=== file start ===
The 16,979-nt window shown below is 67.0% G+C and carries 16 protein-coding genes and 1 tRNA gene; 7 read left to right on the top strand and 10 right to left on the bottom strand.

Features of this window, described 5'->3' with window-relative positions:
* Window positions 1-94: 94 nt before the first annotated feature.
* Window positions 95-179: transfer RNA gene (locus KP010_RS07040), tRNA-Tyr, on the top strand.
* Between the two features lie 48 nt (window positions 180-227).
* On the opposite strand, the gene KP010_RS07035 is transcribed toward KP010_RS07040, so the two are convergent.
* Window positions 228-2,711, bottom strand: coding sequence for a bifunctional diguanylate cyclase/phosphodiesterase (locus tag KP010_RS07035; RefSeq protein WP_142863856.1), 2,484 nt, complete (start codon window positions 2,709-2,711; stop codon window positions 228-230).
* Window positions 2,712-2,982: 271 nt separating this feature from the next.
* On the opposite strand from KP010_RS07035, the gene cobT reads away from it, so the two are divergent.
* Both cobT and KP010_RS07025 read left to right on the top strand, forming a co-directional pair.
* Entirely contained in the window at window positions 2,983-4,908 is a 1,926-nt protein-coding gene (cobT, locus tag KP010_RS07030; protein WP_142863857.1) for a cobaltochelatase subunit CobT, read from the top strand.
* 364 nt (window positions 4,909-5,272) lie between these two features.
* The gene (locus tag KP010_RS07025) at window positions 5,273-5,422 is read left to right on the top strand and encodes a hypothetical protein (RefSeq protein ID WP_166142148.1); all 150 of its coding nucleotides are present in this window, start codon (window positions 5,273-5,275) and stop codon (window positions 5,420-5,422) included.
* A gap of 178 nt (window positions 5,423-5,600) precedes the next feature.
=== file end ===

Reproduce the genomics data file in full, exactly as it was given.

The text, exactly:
The 16,979-nt window shown below is 67.0% G+C and carries 16 protein-coding genes and 1 tRNA gene; 7 read left to right on the top strand and 10 right to left on the bottom strand.

Features of this window, described 5'->3' with window-relative positions:
* Window positions 1-94: 94 nt before the first annotated feature.
* Window positions 95-179: transfer RNA gene (locus KP010_RS07040), tRNA-Tyr, on the top strand.
* Between the two features lie 48 nt (window positions 180-227).
* On the opposite strand, the gene KP010_RS07035 is transcribed toward KP010_RS07040, so the two are convergent.
* Window positions 228-2,711, bottom strand: coding sequence for a bifunctional diguanylate cyclase/phosphodiesterase (locus tag KP010_RS07035; RefSeq protein WP_142863856.1), 2,484 nt, complete (start codon window positions 2,709-2,711; stop codon window positions 228-230).
* Window positions 2,712-2,982: 271 nt separating this feature from the next.
* On the opposite strand from KP010_RS07035, the gene cobT reads away from it, so the two are divergent.
* Both cobT and KP010_RS07025 read left to right on the top strand, forming a co-directional pair.
* Entirely contained in the window at window positions 2,983-4,908 is a 1,926-nt protein-coding gene (cobT, locus tag KP010_RS07030; protein WP_142863857.1) for a cobaltochelatase subunit CobT, read from the top strand.
* 364 nt (window positions 4,909-5,272) lie between these two features.
* The gene (locus tag KP010_RS07025) at window positions 5,273-5,422 is read left to right on the top strand and encodes a hypothetical protein (RefSeq protein ID WP_166142148.1); all 150 of its coding nucleotides are present in this window, start codon (window positions 5,273-5,275) and stop codon (window positions 5,420-5,422) included.
* A gap of 178 nt (window positions 5,423-5,600) precedes the next feature.